/// Tristan Walker’s Next Act: Building a Procter & Gamble for People of Color
In his first few months as an entrepreneur in residence at Andreessen Horowitz, Tristan Walker dreamed big when it came to startup ideas. There were the seeds he planted for a new kind of bank. There was the idea for a venture aimed at tackling childhood obesity. But, then, Walker decided his best bet was to found a company that was more “authentic” to him and his experiences. What he came up with was Walker & Company Brands, a next-generation Procter and Gamble with a straightforward, if ambitious, mission: To make health and beauty simple for people of color. That’s what he told me in an interview on Sunday night about his new company, which has raised $2.4 million led by Los Angeles-based Upfront Ventures, with backing from Andresseen Horowitz, SV Angel, Collaborative Fund, Sherpa Ventures and the William Morris agency’s Charles King. Prior to Andreessen Horowitz, Walker ran business development at Foursquare, where he worked for nearly three years. On the surface, at least, the switch from a social-networking site to a consumer product goods company doesn’t make a whole lot of sense. But when you hear Walker talk about his reason for creating Bevel, a $29.95 a month shaving kit that is the first brand launching under the Walker & Company umbrella and accepting pre-orders today , you can understand his motivation. Here’s an edited version of our conversation. Where did this idea come from? Tristan Walker: I was at Andreessen Horowitz for about nine months and I feel personally that I spent seven months of my time there chasing problems I probably wasn’t the right guy to solve. I wanted to build a bank.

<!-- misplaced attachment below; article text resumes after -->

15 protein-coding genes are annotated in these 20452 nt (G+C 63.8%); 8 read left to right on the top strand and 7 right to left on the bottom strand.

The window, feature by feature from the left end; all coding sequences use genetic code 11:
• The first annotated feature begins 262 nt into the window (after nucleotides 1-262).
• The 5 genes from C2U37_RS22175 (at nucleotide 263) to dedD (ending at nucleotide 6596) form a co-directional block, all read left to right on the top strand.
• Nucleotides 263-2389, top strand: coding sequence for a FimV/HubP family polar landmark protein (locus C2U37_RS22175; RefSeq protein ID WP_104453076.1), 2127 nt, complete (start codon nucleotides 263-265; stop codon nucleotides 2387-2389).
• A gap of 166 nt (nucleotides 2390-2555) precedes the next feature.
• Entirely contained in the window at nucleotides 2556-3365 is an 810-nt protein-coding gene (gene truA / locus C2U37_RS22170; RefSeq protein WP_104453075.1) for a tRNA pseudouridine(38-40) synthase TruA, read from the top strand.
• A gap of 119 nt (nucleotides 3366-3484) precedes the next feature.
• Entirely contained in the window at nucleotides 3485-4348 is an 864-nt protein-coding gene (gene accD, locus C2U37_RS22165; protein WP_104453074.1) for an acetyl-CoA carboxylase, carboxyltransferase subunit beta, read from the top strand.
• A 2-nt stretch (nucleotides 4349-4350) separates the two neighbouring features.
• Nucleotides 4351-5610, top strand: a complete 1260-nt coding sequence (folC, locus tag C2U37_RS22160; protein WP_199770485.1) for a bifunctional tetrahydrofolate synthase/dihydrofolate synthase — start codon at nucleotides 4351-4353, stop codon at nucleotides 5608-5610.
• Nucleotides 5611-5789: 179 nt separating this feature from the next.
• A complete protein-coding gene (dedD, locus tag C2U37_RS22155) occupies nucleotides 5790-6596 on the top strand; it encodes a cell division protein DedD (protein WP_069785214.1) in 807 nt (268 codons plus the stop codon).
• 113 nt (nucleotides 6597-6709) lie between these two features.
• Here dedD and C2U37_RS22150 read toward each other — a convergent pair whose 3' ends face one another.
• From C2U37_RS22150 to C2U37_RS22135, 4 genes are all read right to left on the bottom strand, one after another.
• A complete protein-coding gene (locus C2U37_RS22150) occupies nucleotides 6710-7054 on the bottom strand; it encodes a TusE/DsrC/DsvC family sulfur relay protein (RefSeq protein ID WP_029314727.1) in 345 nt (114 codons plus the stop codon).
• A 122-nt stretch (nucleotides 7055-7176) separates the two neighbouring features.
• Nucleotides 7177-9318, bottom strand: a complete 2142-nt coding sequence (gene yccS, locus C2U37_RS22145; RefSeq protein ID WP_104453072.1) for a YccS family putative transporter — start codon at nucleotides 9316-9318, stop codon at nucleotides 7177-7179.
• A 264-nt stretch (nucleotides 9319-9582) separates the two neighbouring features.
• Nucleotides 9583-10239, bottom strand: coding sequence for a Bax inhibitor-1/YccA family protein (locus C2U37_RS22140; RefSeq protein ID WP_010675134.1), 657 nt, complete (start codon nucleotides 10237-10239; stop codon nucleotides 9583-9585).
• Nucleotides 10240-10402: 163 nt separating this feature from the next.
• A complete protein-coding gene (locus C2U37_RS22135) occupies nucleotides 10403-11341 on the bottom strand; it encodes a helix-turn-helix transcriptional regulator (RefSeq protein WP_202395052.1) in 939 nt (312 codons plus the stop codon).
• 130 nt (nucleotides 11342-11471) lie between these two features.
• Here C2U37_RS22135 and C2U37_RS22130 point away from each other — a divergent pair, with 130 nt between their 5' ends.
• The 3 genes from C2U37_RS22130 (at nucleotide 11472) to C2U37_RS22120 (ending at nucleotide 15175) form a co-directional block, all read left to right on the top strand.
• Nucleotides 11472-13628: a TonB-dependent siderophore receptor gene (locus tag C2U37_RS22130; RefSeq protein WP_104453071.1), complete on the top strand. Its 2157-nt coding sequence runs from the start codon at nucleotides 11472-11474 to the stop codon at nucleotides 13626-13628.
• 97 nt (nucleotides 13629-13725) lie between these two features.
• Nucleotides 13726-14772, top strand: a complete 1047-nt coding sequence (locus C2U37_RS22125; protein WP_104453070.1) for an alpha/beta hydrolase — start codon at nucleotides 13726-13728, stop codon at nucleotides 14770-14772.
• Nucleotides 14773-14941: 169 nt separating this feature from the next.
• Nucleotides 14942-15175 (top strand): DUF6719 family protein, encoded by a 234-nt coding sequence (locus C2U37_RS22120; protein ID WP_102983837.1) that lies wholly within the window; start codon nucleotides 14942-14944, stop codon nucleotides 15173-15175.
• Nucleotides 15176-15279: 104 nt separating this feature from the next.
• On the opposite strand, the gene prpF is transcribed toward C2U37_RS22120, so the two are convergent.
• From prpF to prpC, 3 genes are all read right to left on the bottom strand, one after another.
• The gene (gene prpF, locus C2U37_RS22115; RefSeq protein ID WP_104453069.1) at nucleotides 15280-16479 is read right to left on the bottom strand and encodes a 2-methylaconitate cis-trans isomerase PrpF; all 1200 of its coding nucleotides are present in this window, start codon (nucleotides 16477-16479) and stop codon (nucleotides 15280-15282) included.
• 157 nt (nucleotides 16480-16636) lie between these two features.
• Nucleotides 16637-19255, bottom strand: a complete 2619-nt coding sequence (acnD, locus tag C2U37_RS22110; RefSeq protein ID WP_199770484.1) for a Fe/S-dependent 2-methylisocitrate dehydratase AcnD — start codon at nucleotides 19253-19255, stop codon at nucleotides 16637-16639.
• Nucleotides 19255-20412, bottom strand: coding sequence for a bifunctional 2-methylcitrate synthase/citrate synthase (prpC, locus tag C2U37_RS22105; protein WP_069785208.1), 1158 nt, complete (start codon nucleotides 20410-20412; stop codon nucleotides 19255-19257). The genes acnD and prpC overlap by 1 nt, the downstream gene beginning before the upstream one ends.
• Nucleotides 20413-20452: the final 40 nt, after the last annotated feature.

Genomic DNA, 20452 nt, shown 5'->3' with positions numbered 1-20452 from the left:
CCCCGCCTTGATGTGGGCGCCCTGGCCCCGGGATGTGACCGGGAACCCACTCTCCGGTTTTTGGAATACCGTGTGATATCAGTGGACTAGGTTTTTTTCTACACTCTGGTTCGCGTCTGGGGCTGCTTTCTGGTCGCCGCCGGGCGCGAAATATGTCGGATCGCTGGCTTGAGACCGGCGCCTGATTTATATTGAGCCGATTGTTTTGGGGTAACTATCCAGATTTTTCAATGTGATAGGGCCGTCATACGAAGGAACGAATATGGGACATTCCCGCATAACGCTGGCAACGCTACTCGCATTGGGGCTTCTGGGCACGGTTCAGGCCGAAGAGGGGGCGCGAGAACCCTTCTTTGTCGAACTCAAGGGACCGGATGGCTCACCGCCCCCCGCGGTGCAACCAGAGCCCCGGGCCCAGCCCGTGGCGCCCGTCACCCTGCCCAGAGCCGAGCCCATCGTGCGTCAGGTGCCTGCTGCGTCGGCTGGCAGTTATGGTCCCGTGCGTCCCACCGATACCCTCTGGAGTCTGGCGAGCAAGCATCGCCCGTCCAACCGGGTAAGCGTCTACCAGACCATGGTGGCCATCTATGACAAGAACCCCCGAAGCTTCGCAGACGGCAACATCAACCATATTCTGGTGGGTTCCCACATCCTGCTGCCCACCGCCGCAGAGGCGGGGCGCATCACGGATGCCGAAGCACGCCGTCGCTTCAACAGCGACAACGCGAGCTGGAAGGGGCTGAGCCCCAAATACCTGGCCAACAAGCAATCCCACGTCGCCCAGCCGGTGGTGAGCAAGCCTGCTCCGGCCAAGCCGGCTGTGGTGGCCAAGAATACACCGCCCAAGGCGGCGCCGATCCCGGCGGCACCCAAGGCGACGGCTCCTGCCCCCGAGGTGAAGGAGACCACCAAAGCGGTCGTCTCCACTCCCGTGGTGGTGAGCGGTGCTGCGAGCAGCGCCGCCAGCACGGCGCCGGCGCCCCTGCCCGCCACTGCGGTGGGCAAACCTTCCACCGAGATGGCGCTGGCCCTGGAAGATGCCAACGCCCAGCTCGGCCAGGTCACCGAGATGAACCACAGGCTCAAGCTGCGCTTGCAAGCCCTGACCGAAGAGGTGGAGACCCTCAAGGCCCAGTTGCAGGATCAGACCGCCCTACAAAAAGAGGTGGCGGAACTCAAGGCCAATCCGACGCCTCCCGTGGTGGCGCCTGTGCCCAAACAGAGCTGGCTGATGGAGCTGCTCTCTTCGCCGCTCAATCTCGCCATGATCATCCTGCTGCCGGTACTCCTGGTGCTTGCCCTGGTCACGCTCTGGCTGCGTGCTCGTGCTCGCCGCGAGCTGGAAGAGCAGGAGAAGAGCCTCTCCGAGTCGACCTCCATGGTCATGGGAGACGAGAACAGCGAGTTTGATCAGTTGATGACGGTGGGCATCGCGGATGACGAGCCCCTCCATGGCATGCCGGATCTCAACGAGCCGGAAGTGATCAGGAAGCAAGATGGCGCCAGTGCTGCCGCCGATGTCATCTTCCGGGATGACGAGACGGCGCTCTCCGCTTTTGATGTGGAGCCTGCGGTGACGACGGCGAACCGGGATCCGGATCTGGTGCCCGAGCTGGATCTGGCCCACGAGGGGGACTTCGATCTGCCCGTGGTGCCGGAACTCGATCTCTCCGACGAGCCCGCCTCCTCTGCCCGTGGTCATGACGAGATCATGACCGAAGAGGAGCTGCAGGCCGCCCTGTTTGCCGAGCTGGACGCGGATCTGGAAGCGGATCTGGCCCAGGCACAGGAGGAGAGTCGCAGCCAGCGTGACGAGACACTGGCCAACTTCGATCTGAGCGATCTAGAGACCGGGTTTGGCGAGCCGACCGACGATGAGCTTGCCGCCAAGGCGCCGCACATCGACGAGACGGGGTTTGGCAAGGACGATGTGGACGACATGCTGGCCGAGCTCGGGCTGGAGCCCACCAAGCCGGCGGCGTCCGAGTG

- 10/18/2016 • This Online Estate Sale Site Has Digs as Cool as the Virtual Auctions It Hosts
- 10/17/2016 • Brands Are Throwing Out Gender Norms to Reflect a More Fluid World
- 10/06/2016 • Goodby Silverstein & Partners Names Former HP, Yahoo Exec as Its First Chief Marketing Officer
- 09/27/2016 • Viacom Gets a Face-Lift for the Millennial Generation